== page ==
According to CTI analysis from last year, which correlates with the JOC productivity figures, the average crane across the world’s 12 largest ports handles 187,000 TEU per year – ranging from 90,000 TEU per year at Los Angeles-Long Beach to 239,000 TEU a year at Qingdao. Mr. Lane argues that if this is produced by a crane moving 26.7 containers an hour – the global average – then that represents a utilization of just 50 per cent.
“Getting an average 33 moves per hour out of cranes which are designed to produce upwards of 45 can surely not be difficult. Balancing peaks, a joint responsibility which also involves shippers, and getting utilization of the bottleneck up to 60 per cent also cannot be considered as a stretch target,” he adds.
What has become clear as this debate moves into its next phase is that while cranes are able to make many more moves per hour than they currently undertake, they are constrained by the interface between the quay and the yard, although APM Terminals’ Mr. Duca argues that this aspect cannot be looked at in isolation.
In an interview with The Loadstar, he repeatedly stresses the word “holistic” and the need to address “small pockets” where efficiency is lost. “The first thing to be improved is the mind-set. We need to take a step back and engineer a complete solution for the crane interface – and at the same time if we split the terminal operation into smaller parcels we will find there are repetitive processes which can be streamlined.”
This theme resonates with Mr. Lane. “It has to start with recognition and acknowledgement that doing more of the same will not produce different or better results – that would be close to insanity. New strategies need to be hatched and implemented, and then to be consistently and relentlessly championed top-down, combined with organizational capabilities, enhanced to support the strategy.
“What gets measured gets done – do we measure enough of the right things? And this is not solved by “big-data” or “business intelligence” dashboards – it needs engineering from the execution processes and upwards. There is good data in the quay and yard cranes – about production – but it is used (and secretly kept) by maintenance or engineering departments,” he says.
And terminals will need help from carriers if they are to raise productivity. “It is also not a singular effort – we also need much greater cooperation with shipping lines. A well-planned stowage, for example, is also very important to achieve these targets,” Mr. Duca says. There is huge financial gain at stake for carriers, especially as most try to emulate the tremendous cost savings that Maersk has extracted from its business over the last few years – which may well be found in how it chooses its terminals, and organizes its rotations. Is this what Maersk means when it refers to “network efficiencies” in its financial reports?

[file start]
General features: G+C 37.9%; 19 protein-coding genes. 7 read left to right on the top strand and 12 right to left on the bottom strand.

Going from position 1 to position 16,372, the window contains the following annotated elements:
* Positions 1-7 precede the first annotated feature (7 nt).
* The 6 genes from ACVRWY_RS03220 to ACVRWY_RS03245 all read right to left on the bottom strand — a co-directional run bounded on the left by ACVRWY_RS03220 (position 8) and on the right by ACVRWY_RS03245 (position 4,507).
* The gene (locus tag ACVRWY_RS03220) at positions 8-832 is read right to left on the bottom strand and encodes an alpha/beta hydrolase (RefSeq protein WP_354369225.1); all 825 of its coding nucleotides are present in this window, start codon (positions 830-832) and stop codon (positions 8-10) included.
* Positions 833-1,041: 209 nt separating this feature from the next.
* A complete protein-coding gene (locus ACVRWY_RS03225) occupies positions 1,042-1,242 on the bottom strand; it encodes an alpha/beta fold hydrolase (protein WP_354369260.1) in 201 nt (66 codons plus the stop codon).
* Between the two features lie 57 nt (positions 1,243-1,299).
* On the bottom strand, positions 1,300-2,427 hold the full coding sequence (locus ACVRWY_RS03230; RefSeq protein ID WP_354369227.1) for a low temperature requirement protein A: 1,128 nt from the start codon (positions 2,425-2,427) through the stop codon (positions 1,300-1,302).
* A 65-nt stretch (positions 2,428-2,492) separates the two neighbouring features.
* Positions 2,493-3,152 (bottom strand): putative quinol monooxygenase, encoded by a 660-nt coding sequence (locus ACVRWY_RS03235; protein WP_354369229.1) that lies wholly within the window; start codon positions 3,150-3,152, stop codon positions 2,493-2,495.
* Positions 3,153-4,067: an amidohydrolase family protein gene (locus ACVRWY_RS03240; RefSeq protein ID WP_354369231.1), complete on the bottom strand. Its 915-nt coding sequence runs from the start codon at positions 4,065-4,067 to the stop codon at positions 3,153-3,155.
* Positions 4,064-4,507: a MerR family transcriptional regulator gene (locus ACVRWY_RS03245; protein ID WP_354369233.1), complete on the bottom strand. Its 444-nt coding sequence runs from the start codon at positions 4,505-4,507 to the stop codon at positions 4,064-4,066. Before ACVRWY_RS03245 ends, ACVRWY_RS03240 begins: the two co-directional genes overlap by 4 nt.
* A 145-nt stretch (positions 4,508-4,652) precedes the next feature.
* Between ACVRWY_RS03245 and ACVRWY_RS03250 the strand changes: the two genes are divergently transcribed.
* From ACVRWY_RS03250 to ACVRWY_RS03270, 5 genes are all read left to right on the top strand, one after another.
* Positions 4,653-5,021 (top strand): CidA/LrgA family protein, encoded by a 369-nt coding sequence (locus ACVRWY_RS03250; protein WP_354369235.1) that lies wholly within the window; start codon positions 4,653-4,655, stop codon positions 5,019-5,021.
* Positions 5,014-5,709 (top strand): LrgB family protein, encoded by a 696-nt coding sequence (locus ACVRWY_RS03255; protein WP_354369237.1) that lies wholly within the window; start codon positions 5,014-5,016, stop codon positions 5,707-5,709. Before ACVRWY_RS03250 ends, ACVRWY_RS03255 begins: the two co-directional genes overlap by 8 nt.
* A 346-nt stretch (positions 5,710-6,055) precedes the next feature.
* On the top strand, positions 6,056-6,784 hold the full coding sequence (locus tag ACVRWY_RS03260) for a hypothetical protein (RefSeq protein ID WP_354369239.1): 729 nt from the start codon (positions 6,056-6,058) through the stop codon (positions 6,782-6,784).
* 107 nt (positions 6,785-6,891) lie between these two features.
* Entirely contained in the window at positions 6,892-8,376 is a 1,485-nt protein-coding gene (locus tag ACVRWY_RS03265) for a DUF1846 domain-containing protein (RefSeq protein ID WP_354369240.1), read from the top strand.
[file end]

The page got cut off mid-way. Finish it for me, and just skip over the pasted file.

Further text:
According to CTI analysis, Maersk Line spends some 19 per cent of its total costs on ship fuel – amounting to $4.6bn per year – and makes around 31,000 port calls with its own operated ships, with 1,500- 1,800 moves per call. Mr. Lane calculates that a 7 per cent reduction in port stay, say 1.3 hours out of a total of a 13-18 hour call, would “reduce fuel consumption to the tune of maybe $120m per year”, because it would allow the company to steam slower once it had left port.
But is the industry really capable of achieving these productivity wins? At face value it would appear not. The JOC figures show quite a large jump in berth productivity at the world’s leading ports and terminals between 2012 and 2013, but it would appear that things slid backwards last year.
A comparison of the numbers at the top 25 leading ports – where productivity figures have been aggregated over the different terminals – shows that more ports delivered worse productivity levels in the first half of 2014 than improved their performance: 15 saw productivity decline compared to just seven where it improved.
On the other hand, at a terminal level there is definite progress. The average berth productivity of the top 10 Asian terminals in 2013 was 111.3 gross cranes moves per hour, whilst in the first half of 2014 it had jumped to 131. In Europe the same comparison was 89.6 in 2013 and 99 in the first half of 2014, while in the Americas it had declined from 78.4 to 74.3.
What is confounding is that in 2012, average berth productivity in the same 10 terminals in Asia was 83.4, in Europe 64.5 and in the Americas 60.1, showing significant progress had been made by 2013.
However while improvements can be made under the current system, there is something of an upper limit, and for the next leap forward, a new way of organizing terminal operations will have to be developed.
However, the very recognition of that requirement is a step forward in itself, Mr. Duca says.
“We need that stress moment to change; these pressures will change the way that we look at our operations. When the first cars appeared on the streets the people called them horseless carriages, but the improvements that the car has brought to the world are much greater than simply getting rid of horses – we are now making the next step in the industrial revolution after mechanization.”